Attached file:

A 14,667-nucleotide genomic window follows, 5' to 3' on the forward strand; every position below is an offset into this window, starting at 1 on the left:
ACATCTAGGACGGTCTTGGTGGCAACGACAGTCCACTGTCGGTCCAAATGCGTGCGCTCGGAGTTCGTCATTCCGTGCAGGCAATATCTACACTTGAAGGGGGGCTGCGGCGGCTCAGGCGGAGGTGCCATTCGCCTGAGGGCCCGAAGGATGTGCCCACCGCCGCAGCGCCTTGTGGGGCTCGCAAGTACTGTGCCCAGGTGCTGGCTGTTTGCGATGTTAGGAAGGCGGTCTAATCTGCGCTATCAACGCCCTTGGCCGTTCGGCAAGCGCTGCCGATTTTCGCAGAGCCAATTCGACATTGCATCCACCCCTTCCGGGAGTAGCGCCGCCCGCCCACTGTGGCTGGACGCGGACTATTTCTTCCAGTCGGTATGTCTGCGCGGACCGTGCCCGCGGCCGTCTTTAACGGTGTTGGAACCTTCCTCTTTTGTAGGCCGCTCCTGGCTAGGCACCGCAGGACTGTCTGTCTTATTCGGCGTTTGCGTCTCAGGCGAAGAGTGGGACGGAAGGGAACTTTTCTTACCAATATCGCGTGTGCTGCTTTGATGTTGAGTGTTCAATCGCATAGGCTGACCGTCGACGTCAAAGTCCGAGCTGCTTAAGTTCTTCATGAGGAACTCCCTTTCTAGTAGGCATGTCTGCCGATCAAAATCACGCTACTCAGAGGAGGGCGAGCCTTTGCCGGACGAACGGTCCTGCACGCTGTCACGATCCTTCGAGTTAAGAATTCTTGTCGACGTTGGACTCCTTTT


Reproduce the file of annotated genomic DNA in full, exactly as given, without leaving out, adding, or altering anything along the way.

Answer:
A 14,667-nucleotide genomic window follows, 5' to 3' on the forward strand; every position below is an offset into this window, starting at 1 on the left:
ACATCTAGGACGGTCTTGGTGGCAACGACAGTCCACTGTCGGTCCAAATGCGTGCGCTCGGAGTTCGTCATTCCGTGCAGGCAATATCTACACTTGAAGGGGGGCTGCGGCGGCTCAGGCGGAGGTGCCATTCGCCTGAGGGCCCGAAGGATGTGCCCACCGCCGCAGCGCCTTGTGGGGCTCGCAAGTACTGTGCCCAGGTGCTGGCTGTTTGCGATGTTAGGAAGGCGGTCTAATCTGCGCTATCAACGCCCTTGGCCGTTCGGCAAGCGCTGCCGATTTTCGCAGAGCCAATTCGACATTGCATCCACCCCTTCCGGGAGTAGCGCCGCCCGCCCACTGTGGCTGGACGCGGACTATTTCTTCCAGTCGGTATGTCTGCGCGGACCGTGCCCGCGGCCGTCTTTAACGGTGTTGGAACCTTCCTCTTTTGTAGGCCGCTCCTGGCTAGGCACCGCAGGACTGTCTGTCTTATTCGGCGTTTGCGTCTCAGGCGAAGAGTGGGACGGAAGGGAACTTTTCTTACCAATATCGCGTGTGCTGCTTTGATGTTGAGTGTTCAATCGCATAGGCTGACCGTCGACGTCAAAGTCCGAGCTGCTTAAGTTCTTCATGAGGAACTCCCTTTCTAGTAGGCATGTCTGCCGATCAAAATCACGCTACTCAGAGGAGGGCGAGCCTTTGCCGGACGAACGGTCCTGCACGCTGTCACGATCCTTCGAGTTAAGAATTCTTGTCGACGTTGGACTCCTTTT